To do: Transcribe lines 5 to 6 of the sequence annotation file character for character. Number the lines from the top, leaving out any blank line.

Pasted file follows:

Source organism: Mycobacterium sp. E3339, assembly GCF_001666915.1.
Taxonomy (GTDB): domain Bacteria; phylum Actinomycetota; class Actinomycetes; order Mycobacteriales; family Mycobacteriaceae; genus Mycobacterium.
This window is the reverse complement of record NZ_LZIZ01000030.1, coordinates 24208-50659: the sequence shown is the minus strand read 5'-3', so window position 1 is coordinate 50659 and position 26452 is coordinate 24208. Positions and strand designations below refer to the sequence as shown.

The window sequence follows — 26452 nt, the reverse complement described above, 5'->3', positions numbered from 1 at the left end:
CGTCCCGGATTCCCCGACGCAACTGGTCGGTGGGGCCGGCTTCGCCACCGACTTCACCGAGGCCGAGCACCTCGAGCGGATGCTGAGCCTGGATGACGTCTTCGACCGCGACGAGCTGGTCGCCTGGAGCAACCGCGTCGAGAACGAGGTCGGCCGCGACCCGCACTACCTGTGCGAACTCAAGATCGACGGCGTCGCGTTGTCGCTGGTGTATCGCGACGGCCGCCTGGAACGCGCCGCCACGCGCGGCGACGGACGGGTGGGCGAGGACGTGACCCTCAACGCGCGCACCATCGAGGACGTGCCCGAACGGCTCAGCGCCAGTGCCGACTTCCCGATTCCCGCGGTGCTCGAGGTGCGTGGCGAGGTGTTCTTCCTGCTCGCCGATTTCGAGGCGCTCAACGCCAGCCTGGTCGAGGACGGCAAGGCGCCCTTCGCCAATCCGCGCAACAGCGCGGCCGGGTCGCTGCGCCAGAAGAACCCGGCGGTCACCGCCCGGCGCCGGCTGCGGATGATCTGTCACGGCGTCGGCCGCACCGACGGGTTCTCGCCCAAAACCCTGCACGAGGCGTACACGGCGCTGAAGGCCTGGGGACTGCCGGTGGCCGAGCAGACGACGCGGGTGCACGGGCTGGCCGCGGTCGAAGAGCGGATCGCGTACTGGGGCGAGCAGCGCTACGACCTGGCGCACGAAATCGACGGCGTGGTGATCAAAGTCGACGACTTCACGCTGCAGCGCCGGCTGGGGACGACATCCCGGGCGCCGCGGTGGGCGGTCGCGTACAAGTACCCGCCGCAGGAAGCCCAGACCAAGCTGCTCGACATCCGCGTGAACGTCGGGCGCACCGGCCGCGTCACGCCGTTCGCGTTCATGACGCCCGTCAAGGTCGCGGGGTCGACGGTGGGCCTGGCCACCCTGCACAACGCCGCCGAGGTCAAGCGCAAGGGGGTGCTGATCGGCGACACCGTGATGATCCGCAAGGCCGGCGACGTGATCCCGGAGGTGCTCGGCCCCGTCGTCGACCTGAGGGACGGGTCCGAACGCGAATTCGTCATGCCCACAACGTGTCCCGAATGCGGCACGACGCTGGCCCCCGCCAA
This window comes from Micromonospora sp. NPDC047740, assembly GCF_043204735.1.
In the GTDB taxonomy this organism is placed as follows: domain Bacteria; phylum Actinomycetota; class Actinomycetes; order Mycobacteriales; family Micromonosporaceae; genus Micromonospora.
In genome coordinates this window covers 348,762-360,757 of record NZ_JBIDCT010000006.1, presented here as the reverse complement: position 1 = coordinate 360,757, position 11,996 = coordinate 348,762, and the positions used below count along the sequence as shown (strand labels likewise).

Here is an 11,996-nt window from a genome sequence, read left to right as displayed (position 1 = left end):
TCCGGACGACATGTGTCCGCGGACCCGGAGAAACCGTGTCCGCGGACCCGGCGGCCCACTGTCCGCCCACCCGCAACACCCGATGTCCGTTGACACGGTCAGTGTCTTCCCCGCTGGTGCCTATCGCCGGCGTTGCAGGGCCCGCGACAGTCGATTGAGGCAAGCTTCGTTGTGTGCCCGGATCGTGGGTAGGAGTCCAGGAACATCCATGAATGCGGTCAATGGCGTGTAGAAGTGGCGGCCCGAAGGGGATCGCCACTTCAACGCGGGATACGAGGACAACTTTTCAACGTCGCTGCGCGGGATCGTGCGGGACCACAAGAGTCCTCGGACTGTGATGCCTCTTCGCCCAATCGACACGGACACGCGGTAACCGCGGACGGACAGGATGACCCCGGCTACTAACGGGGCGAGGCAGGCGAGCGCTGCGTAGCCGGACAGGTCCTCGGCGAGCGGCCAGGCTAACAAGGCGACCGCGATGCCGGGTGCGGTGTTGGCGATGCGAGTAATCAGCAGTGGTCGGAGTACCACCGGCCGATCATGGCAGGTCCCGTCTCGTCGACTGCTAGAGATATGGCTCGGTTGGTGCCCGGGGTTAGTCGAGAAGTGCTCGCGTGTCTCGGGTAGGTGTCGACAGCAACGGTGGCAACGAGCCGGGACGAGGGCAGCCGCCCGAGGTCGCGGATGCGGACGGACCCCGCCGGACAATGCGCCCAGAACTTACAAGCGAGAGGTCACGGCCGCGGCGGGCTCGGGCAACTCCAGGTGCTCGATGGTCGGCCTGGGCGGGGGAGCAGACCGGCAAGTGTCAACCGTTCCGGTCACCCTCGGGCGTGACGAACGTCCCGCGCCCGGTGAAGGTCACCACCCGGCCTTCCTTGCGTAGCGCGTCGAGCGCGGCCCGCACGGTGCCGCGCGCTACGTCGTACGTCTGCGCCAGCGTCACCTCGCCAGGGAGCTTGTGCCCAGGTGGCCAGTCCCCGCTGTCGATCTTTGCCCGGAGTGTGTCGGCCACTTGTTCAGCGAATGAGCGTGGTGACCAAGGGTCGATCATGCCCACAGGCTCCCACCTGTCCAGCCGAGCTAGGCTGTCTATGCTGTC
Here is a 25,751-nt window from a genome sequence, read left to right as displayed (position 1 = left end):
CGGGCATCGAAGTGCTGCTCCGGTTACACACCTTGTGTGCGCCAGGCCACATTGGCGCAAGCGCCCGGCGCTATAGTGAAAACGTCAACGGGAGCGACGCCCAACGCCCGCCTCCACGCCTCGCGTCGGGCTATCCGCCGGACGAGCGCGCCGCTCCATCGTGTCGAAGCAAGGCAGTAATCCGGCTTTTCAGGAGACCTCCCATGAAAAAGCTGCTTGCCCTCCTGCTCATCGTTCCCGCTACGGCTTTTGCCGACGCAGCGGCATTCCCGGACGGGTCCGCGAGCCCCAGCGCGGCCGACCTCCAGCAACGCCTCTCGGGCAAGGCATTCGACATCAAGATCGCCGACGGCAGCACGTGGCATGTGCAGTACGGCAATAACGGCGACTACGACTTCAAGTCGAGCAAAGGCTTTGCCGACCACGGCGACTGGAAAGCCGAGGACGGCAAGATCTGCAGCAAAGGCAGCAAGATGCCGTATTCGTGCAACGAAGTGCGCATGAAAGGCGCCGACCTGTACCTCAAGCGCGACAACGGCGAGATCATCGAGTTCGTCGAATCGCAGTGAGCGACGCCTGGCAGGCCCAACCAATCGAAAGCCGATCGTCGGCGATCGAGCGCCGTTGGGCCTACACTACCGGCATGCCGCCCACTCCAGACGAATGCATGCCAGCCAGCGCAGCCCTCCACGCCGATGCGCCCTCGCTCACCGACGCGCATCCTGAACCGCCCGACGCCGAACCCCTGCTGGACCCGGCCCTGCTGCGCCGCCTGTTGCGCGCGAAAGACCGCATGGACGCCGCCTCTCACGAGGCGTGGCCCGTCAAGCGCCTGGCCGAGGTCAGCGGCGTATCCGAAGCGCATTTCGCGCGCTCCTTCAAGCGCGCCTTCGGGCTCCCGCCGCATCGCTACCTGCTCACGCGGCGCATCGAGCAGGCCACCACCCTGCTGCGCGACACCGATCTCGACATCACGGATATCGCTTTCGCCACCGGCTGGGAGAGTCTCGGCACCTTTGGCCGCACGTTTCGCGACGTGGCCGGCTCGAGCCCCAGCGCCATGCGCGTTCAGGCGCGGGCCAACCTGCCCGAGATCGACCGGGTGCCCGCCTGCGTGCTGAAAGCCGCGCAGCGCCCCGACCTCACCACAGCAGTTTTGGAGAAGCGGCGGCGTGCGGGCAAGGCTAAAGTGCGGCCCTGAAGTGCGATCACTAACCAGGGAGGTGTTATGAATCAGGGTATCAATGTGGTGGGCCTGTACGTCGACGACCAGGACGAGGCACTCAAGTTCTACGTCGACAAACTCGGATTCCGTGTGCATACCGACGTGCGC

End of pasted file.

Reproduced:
CGTCCCGGATTCCCCGACGCAACTGGTCGGTGGGGCCGGCTTCGCCACCGACTTCACCGAGGCCGAGCACCTCGAGCGGATGCTGAGCCTGGATGACGTCTTCGACCGCGACGAGCTGGTCGCCTGGAGCAACCGCGTCGAGAACGAGGTCGGCCGCGACCCGCACTACCTGTGCGAACTCAAGATCGACGGCGTCGCGTTGTCGCTGGTGTATCGCGACGGCCGCCTGGAACGCGCCGCCACGCGCGGCGACGGACGGGTGGGCGAGGACGTGACCCTCAACGCGCGCACCATCGAGGACGTGCCCGAACGGCTCAGCGCCAGTGCCGACTTCCCGATTCCCGCGGTGCTCGAGGTGCGTGGCGAGGTGTTCTTCCTGCTCGCCGATTTCGAGGCGCTCAACGCCAGCCTGGTCGAGGACGGCAAGGCGCCCTTCGCCAATCCGCGCAACAGCGCGGCCGGGTCGCTGCGCCAGAAGAACCCGGCGGTCACCGCCCGGCGCCGGCTGCGGATGATCTGTCACGGCGTCGGCCGCACCGACGGGTTCTCGCCCAAAACCCTGCACGAGGCGTACACGGCGCTGAAGGCCTGGGGACTGCCGGTGGCCGAGCAGACGACGCGGGTGCACGGGCTGGCCGCGGTCGAAGAGCGGATCGCGTACTGGGGCGAGCAGCGCTACGACCTGGCGCACGAAATCGACGGCGTGGTGATCAAAGTCGACGACTTCACGCTGCAGCGCCGGCTGGGGACGACATCCCGGGCGCCGCGGTGGGCGGTCGCGTACAAGTACCCGCCGCAGGAAGCCCAGACCAAGCTGCTCGACATCCGCGTGAACGTCGGGCGCACCGGCCGCGTCACGCCGTTCGCGTTCATGACGCCCGTCAAGGTCGCGGGGTCGACGGTGGGCCTGGCCACCCTGCACAACGCCGCCGAGGTCAAGCGCAAGGGGGTGCTGATCGGCGACACCGTGATGATCCGCAAGGCCGGCGACGTGATCCCGGAGGTGCTCGGCCCCGTCGTCGACCTGAGGGACGGGTCCGAACGCGAATTCGTCATGCCCACAACGTGTCCCGAATGCGGCACGACGCTGGCCCCCGCCAA
This window comes from Micromonospora sp. NPDC047740, assembly GCF_043204735.1.